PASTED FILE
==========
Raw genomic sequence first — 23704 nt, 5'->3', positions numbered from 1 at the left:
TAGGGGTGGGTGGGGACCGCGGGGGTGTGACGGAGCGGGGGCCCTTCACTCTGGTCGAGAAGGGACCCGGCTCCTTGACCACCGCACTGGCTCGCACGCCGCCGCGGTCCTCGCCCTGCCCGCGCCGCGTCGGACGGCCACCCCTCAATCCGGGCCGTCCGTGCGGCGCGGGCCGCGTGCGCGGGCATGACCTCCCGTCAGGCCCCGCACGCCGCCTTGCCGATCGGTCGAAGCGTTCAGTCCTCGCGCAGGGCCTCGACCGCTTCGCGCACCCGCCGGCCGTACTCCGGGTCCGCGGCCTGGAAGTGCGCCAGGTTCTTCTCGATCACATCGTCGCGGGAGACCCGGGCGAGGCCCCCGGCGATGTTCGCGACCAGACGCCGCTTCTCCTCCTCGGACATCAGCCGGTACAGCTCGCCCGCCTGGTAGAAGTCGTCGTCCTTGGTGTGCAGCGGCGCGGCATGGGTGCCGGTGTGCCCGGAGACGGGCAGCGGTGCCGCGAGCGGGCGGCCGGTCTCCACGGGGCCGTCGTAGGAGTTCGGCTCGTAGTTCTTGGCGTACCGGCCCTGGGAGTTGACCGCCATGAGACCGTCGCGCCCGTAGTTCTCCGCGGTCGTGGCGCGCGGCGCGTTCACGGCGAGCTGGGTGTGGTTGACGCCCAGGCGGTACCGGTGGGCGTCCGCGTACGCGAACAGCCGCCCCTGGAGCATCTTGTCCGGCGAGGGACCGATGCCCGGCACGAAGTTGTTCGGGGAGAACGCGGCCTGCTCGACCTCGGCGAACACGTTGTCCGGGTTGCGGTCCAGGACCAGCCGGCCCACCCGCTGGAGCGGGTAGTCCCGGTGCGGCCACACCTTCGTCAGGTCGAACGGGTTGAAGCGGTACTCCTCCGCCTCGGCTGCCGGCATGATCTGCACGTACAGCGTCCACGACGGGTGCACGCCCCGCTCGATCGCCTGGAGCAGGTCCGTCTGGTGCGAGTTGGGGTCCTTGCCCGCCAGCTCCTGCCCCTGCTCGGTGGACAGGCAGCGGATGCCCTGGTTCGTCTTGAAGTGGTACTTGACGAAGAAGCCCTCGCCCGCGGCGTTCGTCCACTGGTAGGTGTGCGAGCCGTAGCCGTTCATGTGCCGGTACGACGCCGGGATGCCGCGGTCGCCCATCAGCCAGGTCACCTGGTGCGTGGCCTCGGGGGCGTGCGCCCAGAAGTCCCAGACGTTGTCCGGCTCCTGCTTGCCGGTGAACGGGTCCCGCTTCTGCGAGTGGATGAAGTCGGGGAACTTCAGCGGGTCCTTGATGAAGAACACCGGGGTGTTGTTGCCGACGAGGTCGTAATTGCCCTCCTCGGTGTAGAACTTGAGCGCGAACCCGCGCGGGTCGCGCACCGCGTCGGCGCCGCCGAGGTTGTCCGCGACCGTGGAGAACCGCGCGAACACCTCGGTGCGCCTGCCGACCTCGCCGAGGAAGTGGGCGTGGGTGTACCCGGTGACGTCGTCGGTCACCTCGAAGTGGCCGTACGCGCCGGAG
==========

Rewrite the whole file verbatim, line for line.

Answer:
Raw genomic sequence first — 23704 nt, 5'->3', positions numbered from 1 at the left:
TAGGGGTGGGTGGGGACCGCGGGGGTGTGACGGAGCGGGGGCCCTTCACTCTGGTCGAGAAGGGACCCGGCTCCTTGACCACCGCACTGGCTCGCACGCCGCCGCGGTCCTCGCCCTGCCCGCGCCGCGTCGGACGGCCACCCCTCAATCCGGGCCGTCCGTGCGGCGCGGGCCGCGTGCGCGGGCATGACCTCCCGTCAGGCCCCGCACGCCGCCTTGCCGATCGGTCGAAGCGTTCAGTCCTCGCGCAGGGCCTCGACCGCTTCGCGCACCCGCCGGCCGTACTCCGGGTCCGCGGCCTGGAAGTGCGCCAGGTTCTTCTCGATCACATCGTCGCGGGAGACCCGGGCGAGGCCCCCGGCGATGTTCGCGACCAGACGCCGCTTCTCCTCCTCGGACATCAGCCGGTACAGCTCGCCCGCCTGGTAGAAGTCGTCGTCCTTGGTGTGCAGCGGCGCGGCATGGGTGCCGGTGTGCCCGGAGACGGGCAGCGGTGCCGCGAGCGGGCGGCCGGTCTCCACGGGGCCGTCGTAGGAGTTCGGCTCGTAGTTCTTGGCGTACCGGCCCTGGGAGTTGACCGCCATGAGACCGTCGCGCCCGTAGTTCTCCGCGGTCGTGGCGCGCGGCGCGTTCACGGCGAGCTGGGTGTGGTTGACGCCCAGGCGGTACCGGTGGGCGTCCGCGTACGCGAACAGCCGCCCCTGGAGCATCTTGTCCGGCGAGGGACCGATGCCCGGCACGAAGTTGTTCGGGGAGAACGCGGCCTGCTCGACCTCGGCGAACACGTTGTCCGGGTTGCGGTCCAGGACCAGCCGGCCCACCCGCTGGAGCGGGTAGTCCCGGTGCGGCCACACCTTCGTCAGGTCGAACGGGTTGAAGCGGTACTCCTCCGCCTCGGCTGCCGGCATGATCTGCACGTACAGCGTCCACGACGGGTGCACGCCCCGCTCGATCGCCTGGAGCAGGTCCGTCTGGTGCGAGTTGGGGTCCTTGCCCGCCAGCTCCTGCCCCTGCTCGGTGGACAGGCAGCGGATGCCCTGGTTCGTCTTGAAGTGGTACTTGACGAAGAAGCCCTCGCCCGCGGCGTTCGTCCACTGGTAGGTGTGCGAGCCGTAGCCGTTCATGTGCCGGTACGACGCCGGGATGCCGCGGTCGCCCATCAGCCAGGTCACCTGGTGCGTGGCCTCGGGGGCGTGCGCCCAGAAGTCCCAGACGTTGTCCGGCTCCTGCTTGCCGGTGAACGGGTCCCGCTTCTGCGAGTGGATGAAGTCGGGGAACTTCAGCGGGTCCTTGATGAAGAACACCGGGGTGTTGTTGCCGACGAGGTCGTAATTGCCCTCCTCGGTGTAGAACTTGAGCGCGAACCCGCGCGGGTCGCGCACCGCGTCGGCGCCGCCGAGGTTGTCCGCGACCGTGGAGAACCGCGCGAACACCTCGGTGCGCCTGCCGACCTCGCCGAGGAAGTGGGCGTGGGTGTACCCGGTGACGTCGTCGGTCACCTCGAAGTGGCCGTACGCGCCGGAG